Three parables of Jesus have haunted me. I’ve read the Bible multiple times, and each time I read it I’m confounded by these three. They are all about the same thing, and they couldn’t be more relevant to the season of life we now find ourselves in.
The first is found in Luke 11: 5-8. In this story, a neighbor knocks on the door of a homeowner in the middle of the night and says a friend has arrived from out of town. The neighbor has nothing to feed him; will the homeowner loan him a loaf of bread? Houses in that day were small, one-or-two room affairs; the bread was just on the other side of the room. The owner would have needed to simply grab the bread, open the door, hand it to the neighbor, and bam! Problem solved. Yet, this guy wouldn’t bother getting out of bed. Finally, after incessant pounding on the door, the owner dragged himself out of bed, retrieved the bread, and gave it to his neighbor, just to be done with his persistence.
The second parable is that of the seemingly uncaring father, in Luke 11:11-13. A dad, who is asked by his child for one thing, gives him something else, something seemingly worthless, of lesser value than what he asked for. And maybe even something that appears dangerous. A snake instead of a fish? A scorpion instead of an egg? Something painful, instead of life-giving? What kind of whacked-out dad is that?
The third parable is found in Luke 18:1-8, the famous story of the persistent widow. This woman is destitute, like Naomi in the story of Ruth after all her male loved ones had died. She is victimized, and she needs justice. The only one who can give it to her is a corrupt judge, who considers himself above the law. He ignores her pleas, and yet (like mothers throughout time, by the way) she continually wears him out by her repetitive asking. He gives her justice, “so that she will not beat me down by her continual coming.”
What confounds me about these parables is not the point of all three–that persistence in prayer reaps fruit–but that Jesus would use them to paint such an unflattering picture of God. Uncaring neighbor. Disinterested or even malicious father. Unrighteous judge. What I have come to love about these parables is their gritty authenticity, and Jesus’ kindness and empathy in telling them. Because they are not told from Jesus’ perspective, but from ours.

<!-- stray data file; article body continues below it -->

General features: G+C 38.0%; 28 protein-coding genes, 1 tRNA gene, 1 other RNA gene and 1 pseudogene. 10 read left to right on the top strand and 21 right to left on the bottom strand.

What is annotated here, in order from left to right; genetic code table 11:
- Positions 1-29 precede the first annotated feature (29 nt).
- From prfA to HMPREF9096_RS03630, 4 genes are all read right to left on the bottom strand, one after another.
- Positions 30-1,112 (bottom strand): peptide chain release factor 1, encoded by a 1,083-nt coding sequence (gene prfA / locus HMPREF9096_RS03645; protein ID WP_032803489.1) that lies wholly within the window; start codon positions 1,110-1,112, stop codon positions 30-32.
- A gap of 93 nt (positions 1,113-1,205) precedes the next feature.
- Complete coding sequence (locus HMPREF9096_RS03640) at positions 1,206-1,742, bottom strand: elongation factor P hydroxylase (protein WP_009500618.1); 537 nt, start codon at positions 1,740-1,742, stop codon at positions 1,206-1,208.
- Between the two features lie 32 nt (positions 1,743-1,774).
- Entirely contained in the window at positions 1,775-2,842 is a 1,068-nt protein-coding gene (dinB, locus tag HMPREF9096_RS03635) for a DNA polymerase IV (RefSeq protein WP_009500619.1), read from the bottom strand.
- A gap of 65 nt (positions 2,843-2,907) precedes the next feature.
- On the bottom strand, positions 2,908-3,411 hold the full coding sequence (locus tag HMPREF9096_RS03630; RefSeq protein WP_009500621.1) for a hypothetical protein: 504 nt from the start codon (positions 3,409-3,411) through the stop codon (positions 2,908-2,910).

In this season, with an epidemic that we ask to end, but doesn’t; grief and anxiety that we want to get past, but can’t seem to shake; anger, division and polarization at a level that it seems the world is coming to an end, we cry out to God again and again, but we don’t seem to get our answer. We knock, and it seems like He won’t respond. We ask for relief, or for those things that seem to us to be life-giving- health, peace, maybe even prosperity– and He appears to reply with illness, conflict, and trials, things that to us seem harmful and dangerous. And, in our destitution, we cry out to Him, and He responds in ways that demonstrate, to our perspective, a lack of care- is He even a good God, or is He an unrighteous or unconcerned one?
The answer, for me, is in the fourth parable, maybe the most famous one–The Prodigal Son in Luke 15. There are two sons, and both of them are pretty worthless in their own ways. One, the younger, has a flighty kind of “love,” wandering away from his father whenever Dad doesn’t meet his expectations; this son wants a genie, not a relationship. The older son is a moaner and groaner, angry and bitter. He’s had a longer “relationship” with the father and thinks he knows how it works: he’s a “good boy,” Dad gives him what he wants, and everybody’s happy. He’s not a loving, obedient son; he’s a prideful, master manipulator. Neither are loving their father lavishly, or, really, at all.
Which are you? If I’m honest, I’ve been both at various points in my life. Yet, God is the one who loves lavishly- the one who runs embarrassingly, unselfconsciously down the path to embrace me when I turn my eyes back to him from my stupidity or my vanity. God stands at the door of our home, pleading with me to come inside and celebrate with him as I stubbornly stand outside, arms defiantly crossed, asserting my “rights” to be a moralistic heretic.
All the while, this dying world is in desperate need of mentors in faith, loving people who will mourn, and rejoice, and embrace, and counsel, and empathize, and who will be life-giving balm on grievous wounds. As David Platt says, we are the Church, and the Church is God’s Plan A to save the world. There is no Plan B.
But, there’s only one way my stubborn, prideful, sin-born heart can be trained to love and chase after my loving Father, not for His stuff, but for Him. The only way I can learn to celebrate and enjoy Him and His presence, and not just view Him as a cosmic vending machine; the only way I can serve Him as an outpouring of love that transforms who I am as a person, rather than engage in some transaction in which I’ll always be on the losing end, is to persistently, doggedly, patiently, relentlessly, chase after my Father like a bloodhound, even when it seems like He isn’t listening, or doesn’t care, or, even when He gives me what seems bad when I know it’s good. Because only in that resilient love will I put myself in the burning path of the Holy Spirit, so He can refine all that garbage out of me, making me the holy and pure son of God who will someday rule heaven and earth at my Father’s side. Together with you.
I know it’s hard; but, look up the path. Our Father is coming, and all the really great stuff is just up ahead.